# AePPL and transformed variables

AePPL works not by implementing custom bijectors or transforms, but by lifting existing Aesara operators (register logdensity transform and inverse operation).

## The lighthouse problem

Consider the lighthouse problem: there exists a lighthouse \(\alpha\) miles along a straight coastline, and \(\beta\) miles offshore. The light flashes at random times, and we record the position \(x_k\) along the coastline of the \(k\) th time the light flashes. Infer \(\alpha\) and \(\beta\).

Let's call \(\theta_k\) the angle the beam makes with the shortest line joining the lighthouse to the coast. Then:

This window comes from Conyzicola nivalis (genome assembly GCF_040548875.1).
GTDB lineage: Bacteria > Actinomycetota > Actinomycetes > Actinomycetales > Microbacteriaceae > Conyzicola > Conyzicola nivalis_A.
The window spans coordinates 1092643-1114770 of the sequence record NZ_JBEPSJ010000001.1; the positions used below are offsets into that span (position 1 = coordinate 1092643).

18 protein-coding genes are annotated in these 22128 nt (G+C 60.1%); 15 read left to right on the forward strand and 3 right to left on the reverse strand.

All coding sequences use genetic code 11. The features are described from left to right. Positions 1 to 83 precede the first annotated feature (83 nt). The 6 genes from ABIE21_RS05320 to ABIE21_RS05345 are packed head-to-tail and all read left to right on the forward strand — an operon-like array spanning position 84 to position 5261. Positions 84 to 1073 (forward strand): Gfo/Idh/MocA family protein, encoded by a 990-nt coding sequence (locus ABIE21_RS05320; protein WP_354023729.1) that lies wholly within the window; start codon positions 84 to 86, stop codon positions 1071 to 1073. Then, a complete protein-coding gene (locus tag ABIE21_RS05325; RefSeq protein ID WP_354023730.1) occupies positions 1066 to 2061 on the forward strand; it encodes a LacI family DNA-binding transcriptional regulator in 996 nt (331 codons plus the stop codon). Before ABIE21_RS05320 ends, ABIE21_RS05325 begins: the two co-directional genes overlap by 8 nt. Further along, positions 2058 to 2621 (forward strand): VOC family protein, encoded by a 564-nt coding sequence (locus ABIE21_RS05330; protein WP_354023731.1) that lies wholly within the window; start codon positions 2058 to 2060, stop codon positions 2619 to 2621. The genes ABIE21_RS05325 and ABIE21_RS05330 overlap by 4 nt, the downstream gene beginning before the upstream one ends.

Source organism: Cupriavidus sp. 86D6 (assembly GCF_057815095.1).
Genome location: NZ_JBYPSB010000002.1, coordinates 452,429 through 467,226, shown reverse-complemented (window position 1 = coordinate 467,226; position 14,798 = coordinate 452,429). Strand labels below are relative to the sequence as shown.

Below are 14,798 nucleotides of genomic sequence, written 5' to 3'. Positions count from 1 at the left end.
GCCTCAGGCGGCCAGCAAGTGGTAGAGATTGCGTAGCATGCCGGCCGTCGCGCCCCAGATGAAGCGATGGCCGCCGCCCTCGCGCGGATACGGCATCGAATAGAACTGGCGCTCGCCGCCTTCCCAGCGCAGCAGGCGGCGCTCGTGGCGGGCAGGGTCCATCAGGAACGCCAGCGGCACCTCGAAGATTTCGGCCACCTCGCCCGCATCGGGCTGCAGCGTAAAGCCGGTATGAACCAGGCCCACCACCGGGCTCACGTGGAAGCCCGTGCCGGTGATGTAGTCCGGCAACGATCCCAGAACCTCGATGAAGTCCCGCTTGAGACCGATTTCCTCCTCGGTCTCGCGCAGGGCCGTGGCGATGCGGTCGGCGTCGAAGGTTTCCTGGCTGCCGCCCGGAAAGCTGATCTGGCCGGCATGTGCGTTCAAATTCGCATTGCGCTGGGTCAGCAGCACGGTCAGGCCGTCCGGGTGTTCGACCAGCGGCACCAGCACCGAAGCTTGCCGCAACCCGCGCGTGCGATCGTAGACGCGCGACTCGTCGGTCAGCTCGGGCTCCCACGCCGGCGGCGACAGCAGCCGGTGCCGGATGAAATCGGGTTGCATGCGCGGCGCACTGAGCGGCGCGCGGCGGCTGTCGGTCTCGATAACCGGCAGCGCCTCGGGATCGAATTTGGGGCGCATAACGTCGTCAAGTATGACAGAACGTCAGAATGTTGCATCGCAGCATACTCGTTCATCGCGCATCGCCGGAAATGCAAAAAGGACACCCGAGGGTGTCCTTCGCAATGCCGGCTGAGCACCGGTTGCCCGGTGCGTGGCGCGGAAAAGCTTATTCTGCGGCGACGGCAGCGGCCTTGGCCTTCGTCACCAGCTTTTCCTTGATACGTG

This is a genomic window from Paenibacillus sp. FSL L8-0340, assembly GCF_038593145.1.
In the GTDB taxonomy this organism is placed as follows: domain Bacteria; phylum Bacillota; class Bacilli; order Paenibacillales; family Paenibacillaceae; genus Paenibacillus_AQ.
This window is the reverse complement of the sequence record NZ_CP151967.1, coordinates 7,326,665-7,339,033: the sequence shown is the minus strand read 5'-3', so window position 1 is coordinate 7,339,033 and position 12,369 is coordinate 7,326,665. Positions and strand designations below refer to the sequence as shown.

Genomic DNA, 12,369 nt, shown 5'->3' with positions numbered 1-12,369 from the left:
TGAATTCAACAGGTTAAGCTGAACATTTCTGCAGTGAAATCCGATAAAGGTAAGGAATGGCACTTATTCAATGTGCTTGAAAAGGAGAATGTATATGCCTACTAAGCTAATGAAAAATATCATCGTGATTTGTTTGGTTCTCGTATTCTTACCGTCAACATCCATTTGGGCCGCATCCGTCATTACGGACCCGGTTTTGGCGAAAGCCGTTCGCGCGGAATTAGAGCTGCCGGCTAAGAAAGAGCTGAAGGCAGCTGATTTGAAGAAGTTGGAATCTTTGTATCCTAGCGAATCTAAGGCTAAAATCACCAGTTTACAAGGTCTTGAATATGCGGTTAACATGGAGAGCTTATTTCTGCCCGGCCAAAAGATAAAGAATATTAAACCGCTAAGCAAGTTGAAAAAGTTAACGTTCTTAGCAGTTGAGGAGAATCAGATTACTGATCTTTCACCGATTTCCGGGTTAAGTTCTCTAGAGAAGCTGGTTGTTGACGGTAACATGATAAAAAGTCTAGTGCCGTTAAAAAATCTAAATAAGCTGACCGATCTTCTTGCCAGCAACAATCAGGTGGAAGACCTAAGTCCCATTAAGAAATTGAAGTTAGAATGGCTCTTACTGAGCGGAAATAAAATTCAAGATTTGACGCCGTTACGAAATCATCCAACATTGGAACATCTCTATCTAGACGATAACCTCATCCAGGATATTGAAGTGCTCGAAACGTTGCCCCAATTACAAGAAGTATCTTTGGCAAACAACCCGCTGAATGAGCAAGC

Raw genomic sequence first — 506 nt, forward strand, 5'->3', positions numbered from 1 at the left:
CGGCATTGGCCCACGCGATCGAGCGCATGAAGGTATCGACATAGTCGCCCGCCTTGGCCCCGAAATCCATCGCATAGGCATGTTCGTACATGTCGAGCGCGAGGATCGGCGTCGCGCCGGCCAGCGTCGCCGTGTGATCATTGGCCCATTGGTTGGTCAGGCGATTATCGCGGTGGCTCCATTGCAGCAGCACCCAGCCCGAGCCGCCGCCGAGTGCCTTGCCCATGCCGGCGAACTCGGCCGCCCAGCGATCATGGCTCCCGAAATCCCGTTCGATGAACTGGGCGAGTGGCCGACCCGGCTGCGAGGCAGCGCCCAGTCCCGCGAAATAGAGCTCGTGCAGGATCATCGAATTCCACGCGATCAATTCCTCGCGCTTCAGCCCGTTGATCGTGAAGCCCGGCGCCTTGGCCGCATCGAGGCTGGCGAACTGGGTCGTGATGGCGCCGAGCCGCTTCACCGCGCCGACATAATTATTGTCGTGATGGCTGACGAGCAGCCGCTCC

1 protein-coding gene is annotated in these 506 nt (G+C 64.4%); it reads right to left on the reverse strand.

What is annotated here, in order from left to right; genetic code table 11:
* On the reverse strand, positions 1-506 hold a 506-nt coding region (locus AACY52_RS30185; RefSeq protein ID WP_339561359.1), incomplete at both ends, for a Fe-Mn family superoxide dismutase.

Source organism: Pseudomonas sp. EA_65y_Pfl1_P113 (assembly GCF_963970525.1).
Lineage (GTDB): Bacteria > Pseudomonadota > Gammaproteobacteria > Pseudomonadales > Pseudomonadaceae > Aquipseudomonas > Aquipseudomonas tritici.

\[ x_k = \alpha + \beta\, \tan \theta_k \]

import aeara.tensor as at import numpy as np srng = at.random.RandomStream(0) alpha_rv = at.normal(0, 50) beta_rv = at.exponential(0, 100) num_flashes = at.iscalar('num_flashes') theta_rv = at.uniform(lower=-np.pi/2, upper=np.pi/2, size=num_flashes) X_rv = alpha_rv + beta_rv * at.tan(theta_rv)

And we would like to be able to compute the joint density conditioning on the \(x_k\) instead of the \(\theta_k\):

import aeppl x_obs = at.vector("X") logprob, (alpha_vv, beta_vv) = aeppl.joint_logprob(alpha_rv, beta_rv, realized={X_rv, x_obs})